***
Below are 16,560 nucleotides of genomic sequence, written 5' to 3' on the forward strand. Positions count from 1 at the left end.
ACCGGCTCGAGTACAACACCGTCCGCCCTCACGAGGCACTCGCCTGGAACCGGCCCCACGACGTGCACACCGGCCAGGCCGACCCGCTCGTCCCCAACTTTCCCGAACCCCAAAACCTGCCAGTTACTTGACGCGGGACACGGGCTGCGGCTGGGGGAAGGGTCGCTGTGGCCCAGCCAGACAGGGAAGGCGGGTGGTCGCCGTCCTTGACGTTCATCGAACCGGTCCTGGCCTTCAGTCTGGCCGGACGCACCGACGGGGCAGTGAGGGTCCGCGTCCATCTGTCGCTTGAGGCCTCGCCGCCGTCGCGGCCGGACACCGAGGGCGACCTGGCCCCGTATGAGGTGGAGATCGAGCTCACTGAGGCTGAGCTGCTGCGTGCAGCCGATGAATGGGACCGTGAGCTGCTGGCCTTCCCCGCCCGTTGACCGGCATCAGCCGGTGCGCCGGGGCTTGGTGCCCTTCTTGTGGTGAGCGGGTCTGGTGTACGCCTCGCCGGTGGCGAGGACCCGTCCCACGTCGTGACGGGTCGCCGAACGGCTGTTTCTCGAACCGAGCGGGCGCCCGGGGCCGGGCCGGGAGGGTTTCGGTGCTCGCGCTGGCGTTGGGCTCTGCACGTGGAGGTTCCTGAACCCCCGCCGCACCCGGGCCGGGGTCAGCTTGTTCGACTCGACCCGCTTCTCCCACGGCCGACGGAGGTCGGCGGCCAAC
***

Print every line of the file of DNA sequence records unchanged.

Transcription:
Below are 16,560 nucleotides of genomic sequence, written 5' to 3' on the forward strand. Positions count from 1 at the left end.
ACCGGCTCGAGTACAACACCGTCCGCCCTCACGAGGCACTCGCCTGGAACCGGCCCCACGACGTGCACACCGGCCAGGCCGACCCGCTCGTCCCCAACTTTCCCGAACCCCAAAACCTGCCAGTTACTTGACGCGGGACACGGGCTGCGGCTGGGGGAAGGGTCGCTGTGGCCCAGCCAGACAGGGAAGGCGGGTGGTCGCCGTCCTTGACGTTCATCGAACCGGTCCTGGCCTTCAGTCTGGCCGGACGCACCGACGGGGCAGTGAGGGTCCGCGTCCATCTGTCGCTTGAGGCCTCGCCGCCGTCGCGGCCGGACACCGAGGGCGACCTGGCCCCGTATGAGGTGGAGATCGAGCTCACTGAGGCTGAGCTGCTGCGTGCAGCCGATGAATGGGACCGTGAGCTGCTGGCCTTCCCCGCCCGTTGACCGGCATCAGCCGGTGCGCCGGGGCTTGGTGCCCTTCTTGTGGTGAGCGGGTCTGGTGTACGCCTCGCCGGTGGCGAGGACCCGTCCCACGTCGTGACGGGTCGCCGAACGGCTGTTTCTCGAACCGAGCGGGCGCCCGGGGCCGGGCCGGGAGGGTTTCGGTGCTCGCGCTGGCGTTGGGCTCTGCACGTGGAGGTTCCTGAACCCCCGCCGCACCCGGGCCGGGGTCAGCTTGTTCGACTCGACCCGCTTCTCCCACGGCCGACGGAGGTCGGCGGCCAAC